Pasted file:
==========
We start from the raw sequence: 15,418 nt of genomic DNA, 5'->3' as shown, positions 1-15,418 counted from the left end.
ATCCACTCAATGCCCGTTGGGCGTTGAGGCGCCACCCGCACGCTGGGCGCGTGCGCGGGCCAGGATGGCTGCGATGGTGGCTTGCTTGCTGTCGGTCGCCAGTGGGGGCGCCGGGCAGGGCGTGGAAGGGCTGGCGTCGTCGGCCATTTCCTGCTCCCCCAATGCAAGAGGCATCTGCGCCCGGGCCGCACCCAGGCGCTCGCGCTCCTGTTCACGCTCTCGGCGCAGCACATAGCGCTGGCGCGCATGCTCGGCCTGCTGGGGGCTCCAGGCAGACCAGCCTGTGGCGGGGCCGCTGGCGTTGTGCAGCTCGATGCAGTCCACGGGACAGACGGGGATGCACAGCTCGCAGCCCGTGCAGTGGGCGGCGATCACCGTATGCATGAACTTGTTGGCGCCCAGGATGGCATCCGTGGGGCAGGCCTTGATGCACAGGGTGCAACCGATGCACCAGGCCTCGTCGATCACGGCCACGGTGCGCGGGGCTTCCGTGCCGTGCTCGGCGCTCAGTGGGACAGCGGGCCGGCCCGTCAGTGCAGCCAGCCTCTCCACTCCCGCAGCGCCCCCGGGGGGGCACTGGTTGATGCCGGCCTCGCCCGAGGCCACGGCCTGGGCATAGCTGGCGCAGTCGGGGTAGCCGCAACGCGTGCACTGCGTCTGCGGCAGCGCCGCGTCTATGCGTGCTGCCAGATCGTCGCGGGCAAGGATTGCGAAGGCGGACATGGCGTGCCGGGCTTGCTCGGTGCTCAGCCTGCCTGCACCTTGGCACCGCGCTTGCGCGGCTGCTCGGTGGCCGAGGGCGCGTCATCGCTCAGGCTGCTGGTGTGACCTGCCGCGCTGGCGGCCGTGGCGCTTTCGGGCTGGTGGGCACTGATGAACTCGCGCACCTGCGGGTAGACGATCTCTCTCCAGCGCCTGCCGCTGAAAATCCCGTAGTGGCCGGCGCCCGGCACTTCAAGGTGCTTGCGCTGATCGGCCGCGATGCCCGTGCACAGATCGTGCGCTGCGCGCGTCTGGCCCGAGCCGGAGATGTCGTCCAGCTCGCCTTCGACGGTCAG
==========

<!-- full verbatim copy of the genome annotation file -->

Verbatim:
We start from the raw sequence: 15,418 nt of genomic DNA, 5'->3' as shown, positions 1-15,418 counted from the left end.
ATCCACTCAATGCCCGTTGGGCGTTGAGGCGCCACCCGCACGCTGGGCGCGTGCGCGGGCCAGGATGGCTGCGATGGTGGCTTGCTTGCTGTCGGTCGCCAGTGGGGGCGCCGGGCAGGGCGTGGAAGGGCTGGCGTCGTCGGCCATTTCCTGCTCCCCCAATGCAAGAGGCATCTGCGCCCGGGCCGCACCCAGGCGCTCGCGCTCCTGTTCACGCTCTCGGCGCAGCACATAGCGCTGGCGCGCATGCTCGGCCTGCTGGGGGCTCCAGGCAGACCAGCCTGTGGCGGGGCCGCTGGCGTTGTGCAGCTCGATGCAGTCCACGGGACAGACGGGGATGCACAGCTCGCAGCCCGTGCAGTGGGCGGCGATCACCGTATGCATGAACTTGTTGGCGCCCAGGATGGCATCCGTGGGGCAGGCCTTGATGCACAGGGTGCAACCGATGCACCAGGCCTCGTCGATCACGGCCACGGTGCGCGGGGCTTCCGTGCCGTGCTCGGCGCTCAGTGGGACAGCGGGCCGGCCCGTCAGTGCAGCCAGCCTCTCCACTCCCGCAGCGCCCCCGGGGGGGCACTGGTTGATGCCGGCCTCGCCCGAGGCCACGGCCTGGGCATAGCTGGCGCAGTCGGGGTAGCCGCAACGCGTGCACTGCGTCTGCGGCAGCGCCGCGTCTATGCGTGCTGCCAGATCGTCGCGGGCAAGGATTGCGAAGGCGGACATGGCGTGCCGGGCTTGCTCGGTGCTCAGCCTGCCTGCACCTTGGCACCGCGCTTGCGCGGCTGCTCGGTGGCCGAGGGCGCGTCATCGCTCAGGCTGCTGGTGTGACCTGCCGCGCTGGCGGCCGTGGCGCTTTCGGGCTGGTGGGCACTGATGAACTCGCGCACCTGCGGGTAGACGATCTCTCTCCAGCGCCTGCCGCTGAAAATCCCGTAGTGGCCGGCGCCCGGCACTTCAAGGTGCTTGCGCTGATCGGCCGCGATGCCCGTGCACAGATCGTGCGCTGCGCGCGTCTGGCCCGAGCCGGAGATGTCGTCCAGCTCGCCTTCGACGGTCAG